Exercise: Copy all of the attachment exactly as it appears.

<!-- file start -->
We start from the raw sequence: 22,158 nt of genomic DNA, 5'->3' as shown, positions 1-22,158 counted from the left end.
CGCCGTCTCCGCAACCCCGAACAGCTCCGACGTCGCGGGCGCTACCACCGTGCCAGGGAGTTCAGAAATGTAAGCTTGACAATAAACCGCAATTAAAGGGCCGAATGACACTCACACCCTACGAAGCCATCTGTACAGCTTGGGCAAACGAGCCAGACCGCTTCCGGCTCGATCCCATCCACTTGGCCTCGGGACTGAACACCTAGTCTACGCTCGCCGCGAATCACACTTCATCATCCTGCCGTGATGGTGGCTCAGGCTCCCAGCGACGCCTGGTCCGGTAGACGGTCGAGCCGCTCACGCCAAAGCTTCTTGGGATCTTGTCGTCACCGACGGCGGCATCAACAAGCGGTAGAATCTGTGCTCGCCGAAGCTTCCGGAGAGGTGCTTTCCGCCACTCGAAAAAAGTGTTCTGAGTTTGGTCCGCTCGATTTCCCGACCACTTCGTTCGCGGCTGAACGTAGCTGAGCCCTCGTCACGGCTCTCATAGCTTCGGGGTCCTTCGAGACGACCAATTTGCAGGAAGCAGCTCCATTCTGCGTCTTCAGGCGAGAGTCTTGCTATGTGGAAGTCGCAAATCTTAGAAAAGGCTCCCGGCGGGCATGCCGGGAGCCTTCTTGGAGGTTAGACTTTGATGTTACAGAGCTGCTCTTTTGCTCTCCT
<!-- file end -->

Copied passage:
We start from the raw sequence: 22,158 nt of genomic DNA, 5'->3' as shown, positions 1-22,158 counted from the left end.
CGCCGTCTCCGCAACCCCGAACAGCTCCGACGTCGCGGGCGCTACCACCGTGCCAGGGAGTTCAGAAATGTAAGCTTGACAATAAACCGCAATTAAAGGGCCGAATGACACTCACACCCTACGAAGCCATCTGTACAGCTTGGGCAAACGAGCCAGACCGCTTCCGGCTCGATCCCATCCACTTGGCCTCGGGACTGAACACCTAGTCTACGCTCGCCGCGAATCACACTTCATCATCCTGCCGTGATGGTGGCTCAGGCTCCCAGCGACGCCTGGTCCGGTAGACGGTCGAGCCGCTCACGCCAAAGCTTCTTGGGATCTTGTCGTCACCGACGGCGGCATCAACAAGCGGTAGAATCTGTGCTCGCCGAAGCTTCCGGAGAGGTGCTTTCCGCCACTCGAAAAAAGTGTTCTGAGTTTGGTCCGCTCGATTTCCCGACCACTTCGTTCGCGGCTGAACGTAGCTGAGCCCTCGTCACGGCTCTCATAGCTTCGGGGTCCTTCGAGACGACCAATTTGCAGGAAGCAGCTCCATTCTGCGTCTTCAGGCGAGAGTCTTGCTATGTGGAAGTCGCAAATCTTAGAAAAGGCTCCCGGCGGGCATGCCGGGAGCCTTCTTGGAGGTTAGACTTTGATGTTACAGAGCTGCTCTTTTGCTCTCCT